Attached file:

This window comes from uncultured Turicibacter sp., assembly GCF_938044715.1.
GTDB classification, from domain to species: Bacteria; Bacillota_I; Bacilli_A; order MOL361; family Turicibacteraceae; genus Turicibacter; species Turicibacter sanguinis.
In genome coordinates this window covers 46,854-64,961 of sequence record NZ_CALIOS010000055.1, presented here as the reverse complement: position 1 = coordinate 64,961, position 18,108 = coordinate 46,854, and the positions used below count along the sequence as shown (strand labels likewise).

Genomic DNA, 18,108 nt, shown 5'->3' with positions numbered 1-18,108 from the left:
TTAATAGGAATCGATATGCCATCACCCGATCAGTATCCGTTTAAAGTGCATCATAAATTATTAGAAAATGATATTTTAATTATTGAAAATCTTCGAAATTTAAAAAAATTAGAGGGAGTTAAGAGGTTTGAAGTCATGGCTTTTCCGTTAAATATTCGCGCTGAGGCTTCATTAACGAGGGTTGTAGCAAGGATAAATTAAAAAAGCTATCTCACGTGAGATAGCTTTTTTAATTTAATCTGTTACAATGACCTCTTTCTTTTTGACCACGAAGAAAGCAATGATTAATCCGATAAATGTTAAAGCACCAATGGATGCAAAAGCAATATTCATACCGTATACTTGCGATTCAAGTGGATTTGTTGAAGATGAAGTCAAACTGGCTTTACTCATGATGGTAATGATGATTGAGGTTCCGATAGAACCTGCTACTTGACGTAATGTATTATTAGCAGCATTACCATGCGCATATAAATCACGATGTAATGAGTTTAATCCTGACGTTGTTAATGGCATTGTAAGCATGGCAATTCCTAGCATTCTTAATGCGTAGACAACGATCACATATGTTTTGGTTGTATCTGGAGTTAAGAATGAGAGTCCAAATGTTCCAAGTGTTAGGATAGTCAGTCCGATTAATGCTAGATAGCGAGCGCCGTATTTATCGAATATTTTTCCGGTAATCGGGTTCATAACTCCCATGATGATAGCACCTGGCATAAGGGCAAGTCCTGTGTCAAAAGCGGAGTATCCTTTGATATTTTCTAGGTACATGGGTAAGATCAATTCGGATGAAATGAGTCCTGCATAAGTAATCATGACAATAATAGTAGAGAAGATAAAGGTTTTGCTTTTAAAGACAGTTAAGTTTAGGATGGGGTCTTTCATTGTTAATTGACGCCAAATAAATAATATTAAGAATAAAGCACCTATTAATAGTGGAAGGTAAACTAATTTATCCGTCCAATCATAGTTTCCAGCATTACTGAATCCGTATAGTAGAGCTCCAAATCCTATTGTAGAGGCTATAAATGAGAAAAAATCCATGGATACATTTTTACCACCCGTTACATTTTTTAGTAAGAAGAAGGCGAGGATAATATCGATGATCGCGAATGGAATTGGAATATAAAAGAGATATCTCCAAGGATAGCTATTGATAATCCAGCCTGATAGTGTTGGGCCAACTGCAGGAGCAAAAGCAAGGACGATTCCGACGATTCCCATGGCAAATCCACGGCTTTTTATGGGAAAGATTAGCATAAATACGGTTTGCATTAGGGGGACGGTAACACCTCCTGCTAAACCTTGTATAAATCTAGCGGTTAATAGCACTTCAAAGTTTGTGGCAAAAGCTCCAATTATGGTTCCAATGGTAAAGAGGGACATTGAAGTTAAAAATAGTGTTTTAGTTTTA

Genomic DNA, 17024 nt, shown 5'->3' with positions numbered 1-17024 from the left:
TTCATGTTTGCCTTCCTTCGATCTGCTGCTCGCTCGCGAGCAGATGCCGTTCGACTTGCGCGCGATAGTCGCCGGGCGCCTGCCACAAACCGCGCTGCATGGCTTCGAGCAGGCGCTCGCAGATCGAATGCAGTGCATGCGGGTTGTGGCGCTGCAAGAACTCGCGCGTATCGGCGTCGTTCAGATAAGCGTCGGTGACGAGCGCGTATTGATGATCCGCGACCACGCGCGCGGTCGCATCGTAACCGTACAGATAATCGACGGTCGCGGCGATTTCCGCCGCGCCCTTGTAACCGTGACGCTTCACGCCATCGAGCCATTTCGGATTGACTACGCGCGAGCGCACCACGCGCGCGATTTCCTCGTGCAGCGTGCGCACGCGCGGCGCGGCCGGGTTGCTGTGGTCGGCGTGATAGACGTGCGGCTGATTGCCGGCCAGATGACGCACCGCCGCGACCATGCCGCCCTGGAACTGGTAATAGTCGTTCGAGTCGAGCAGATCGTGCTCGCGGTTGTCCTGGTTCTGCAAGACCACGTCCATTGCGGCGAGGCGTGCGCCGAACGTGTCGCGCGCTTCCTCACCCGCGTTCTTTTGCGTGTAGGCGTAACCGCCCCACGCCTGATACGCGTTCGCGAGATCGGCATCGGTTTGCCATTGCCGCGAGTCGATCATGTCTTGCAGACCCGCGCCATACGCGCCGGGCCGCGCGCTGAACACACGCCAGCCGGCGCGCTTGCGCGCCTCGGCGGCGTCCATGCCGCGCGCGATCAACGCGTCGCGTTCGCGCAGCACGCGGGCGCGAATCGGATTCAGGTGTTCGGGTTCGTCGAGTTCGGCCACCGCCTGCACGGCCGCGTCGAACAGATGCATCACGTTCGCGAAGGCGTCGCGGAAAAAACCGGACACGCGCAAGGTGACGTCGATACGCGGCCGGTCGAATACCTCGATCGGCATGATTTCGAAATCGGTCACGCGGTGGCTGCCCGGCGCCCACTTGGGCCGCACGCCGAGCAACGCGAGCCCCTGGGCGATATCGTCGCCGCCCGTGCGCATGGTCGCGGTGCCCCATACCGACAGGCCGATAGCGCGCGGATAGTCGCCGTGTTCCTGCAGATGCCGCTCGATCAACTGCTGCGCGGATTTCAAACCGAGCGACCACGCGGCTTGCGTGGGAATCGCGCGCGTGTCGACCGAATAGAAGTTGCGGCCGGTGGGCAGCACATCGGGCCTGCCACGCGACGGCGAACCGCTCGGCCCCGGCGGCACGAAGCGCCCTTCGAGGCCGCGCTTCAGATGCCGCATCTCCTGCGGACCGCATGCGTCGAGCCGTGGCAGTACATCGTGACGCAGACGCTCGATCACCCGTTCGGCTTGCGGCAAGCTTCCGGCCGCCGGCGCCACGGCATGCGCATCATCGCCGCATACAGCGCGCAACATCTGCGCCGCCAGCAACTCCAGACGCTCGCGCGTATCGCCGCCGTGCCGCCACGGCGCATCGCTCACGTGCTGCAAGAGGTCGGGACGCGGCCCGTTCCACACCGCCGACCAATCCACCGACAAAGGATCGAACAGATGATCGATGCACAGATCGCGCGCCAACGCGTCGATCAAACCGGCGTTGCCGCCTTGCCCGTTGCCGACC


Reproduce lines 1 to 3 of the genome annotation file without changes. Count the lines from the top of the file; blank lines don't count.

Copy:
This window comes from uncultured Turicibacter sp., assembly GCF_938044715.1.
GTDB classification, from domain to species: Bacteria; Bacillota_I; Bacilli_A; order MOL361; family Turicibacteraceae; genus Turicibacter; species Turicibacter sanguinis.
In genome coordinates this window covers 46,854-64,961 of sequence record NZ_CALIOS010000055.1, presented here as the reverse complement: position 1 = coordinate 64,961, position 18,108 = coordinate 46,854, and the positions used below count along the sequence as shown (strand labels likewise).